Mr. Fairchild to Mr. Blaine.
Madrid, November 23, 1881. (Received December 14.)
Sir: In the course of a social conversation had this morning with Señor Peralta, the minister of Costa Rica at this court, I incidentally asked him if his government had perfected the proposed arrangements for the arbitration mentioned in your instruction No. 148. He replied, substantially, that his government had not moved further in the matter since becoming aware of the position of the United States as set forth in its communication to the Spanish Government; that such position was undoubtedly a cloud upon the project, and that he thought upon a fair and friendly presentation of the whole question to the Department of State at Washington it could and would be satisfied that no possible interest of the United States would in the least suffer if the arbitration should be carried to a conclusion.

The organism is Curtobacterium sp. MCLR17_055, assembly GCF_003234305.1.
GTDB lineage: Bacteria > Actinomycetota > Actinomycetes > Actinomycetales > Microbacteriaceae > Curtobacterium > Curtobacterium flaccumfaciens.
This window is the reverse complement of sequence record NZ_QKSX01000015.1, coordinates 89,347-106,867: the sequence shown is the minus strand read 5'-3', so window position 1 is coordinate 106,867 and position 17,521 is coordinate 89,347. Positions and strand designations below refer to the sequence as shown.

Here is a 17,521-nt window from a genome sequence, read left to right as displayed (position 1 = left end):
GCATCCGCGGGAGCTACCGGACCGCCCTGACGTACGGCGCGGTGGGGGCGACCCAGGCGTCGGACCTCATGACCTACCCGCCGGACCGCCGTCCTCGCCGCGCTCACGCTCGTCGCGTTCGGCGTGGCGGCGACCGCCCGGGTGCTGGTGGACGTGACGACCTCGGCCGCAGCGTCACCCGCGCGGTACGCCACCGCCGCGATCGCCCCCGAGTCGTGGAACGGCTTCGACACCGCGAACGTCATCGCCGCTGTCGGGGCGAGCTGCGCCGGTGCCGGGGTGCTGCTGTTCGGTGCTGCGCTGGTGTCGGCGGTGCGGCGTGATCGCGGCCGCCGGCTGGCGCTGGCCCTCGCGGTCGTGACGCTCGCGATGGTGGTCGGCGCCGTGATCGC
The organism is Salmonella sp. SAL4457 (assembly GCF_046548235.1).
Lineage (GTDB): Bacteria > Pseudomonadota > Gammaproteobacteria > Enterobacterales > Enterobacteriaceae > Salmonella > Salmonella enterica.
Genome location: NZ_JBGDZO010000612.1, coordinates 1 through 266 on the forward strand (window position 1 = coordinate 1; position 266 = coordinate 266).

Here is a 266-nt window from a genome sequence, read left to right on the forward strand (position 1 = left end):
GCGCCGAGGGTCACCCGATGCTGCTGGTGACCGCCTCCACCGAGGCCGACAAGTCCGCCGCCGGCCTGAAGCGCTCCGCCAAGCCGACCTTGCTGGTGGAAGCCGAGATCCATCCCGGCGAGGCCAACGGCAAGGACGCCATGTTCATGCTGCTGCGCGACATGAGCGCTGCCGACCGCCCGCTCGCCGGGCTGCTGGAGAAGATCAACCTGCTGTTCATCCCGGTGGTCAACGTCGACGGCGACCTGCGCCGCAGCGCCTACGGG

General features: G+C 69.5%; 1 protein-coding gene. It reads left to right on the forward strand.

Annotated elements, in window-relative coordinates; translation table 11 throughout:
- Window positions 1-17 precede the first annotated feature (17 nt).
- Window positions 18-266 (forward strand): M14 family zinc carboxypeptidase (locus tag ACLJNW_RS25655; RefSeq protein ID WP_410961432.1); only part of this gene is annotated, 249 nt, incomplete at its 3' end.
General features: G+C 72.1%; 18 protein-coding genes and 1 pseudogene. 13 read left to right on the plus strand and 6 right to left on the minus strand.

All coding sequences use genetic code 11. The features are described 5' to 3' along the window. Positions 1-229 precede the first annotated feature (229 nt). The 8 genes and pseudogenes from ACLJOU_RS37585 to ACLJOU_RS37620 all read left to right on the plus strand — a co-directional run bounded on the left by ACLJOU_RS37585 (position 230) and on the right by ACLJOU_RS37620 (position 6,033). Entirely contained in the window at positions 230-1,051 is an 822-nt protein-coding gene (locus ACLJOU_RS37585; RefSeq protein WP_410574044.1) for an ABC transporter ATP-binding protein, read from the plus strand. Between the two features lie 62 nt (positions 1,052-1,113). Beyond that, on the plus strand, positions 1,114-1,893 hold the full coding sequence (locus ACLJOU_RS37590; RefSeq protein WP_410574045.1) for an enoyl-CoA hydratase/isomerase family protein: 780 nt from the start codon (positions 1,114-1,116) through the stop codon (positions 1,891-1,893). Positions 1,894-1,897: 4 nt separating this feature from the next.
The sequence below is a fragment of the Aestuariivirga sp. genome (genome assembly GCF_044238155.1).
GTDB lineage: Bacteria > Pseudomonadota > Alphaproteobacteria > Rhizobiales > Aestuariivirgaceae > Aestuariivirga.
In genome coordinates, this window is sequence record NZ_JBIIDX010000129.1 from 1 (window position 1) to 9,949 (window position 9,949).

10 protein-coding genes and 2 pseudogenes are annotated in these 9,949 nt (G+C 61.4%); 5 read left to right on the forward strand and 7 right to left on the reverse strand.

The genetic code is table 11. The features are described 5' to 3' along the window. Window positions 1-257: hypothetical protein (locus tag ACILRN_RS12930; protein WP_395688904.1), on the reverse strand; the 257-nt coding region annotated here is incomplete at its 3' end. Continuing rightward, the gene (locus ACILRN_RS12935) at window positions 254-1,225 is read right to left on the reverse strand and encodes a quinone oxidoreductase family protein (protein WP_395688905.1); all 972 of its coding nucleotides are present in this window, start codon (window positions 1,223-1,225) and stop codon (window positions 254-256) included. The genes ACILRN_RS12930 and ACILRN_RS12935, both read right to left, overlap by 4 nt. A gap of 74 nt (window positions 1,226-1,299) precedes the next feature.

I infer from the general tone of Mr. Peralta’s remarks that it is not at present very likely that the King of Spain will be pressed to act as arbitrator, and that the matter will be brought to the attention of the Department of State with a view to satisfying the United States as above indicated.
The President of Costa Rica is still here, but I am told by Señor Peralta that he will sail for home from Cadiz in a few days.
I have, &c.,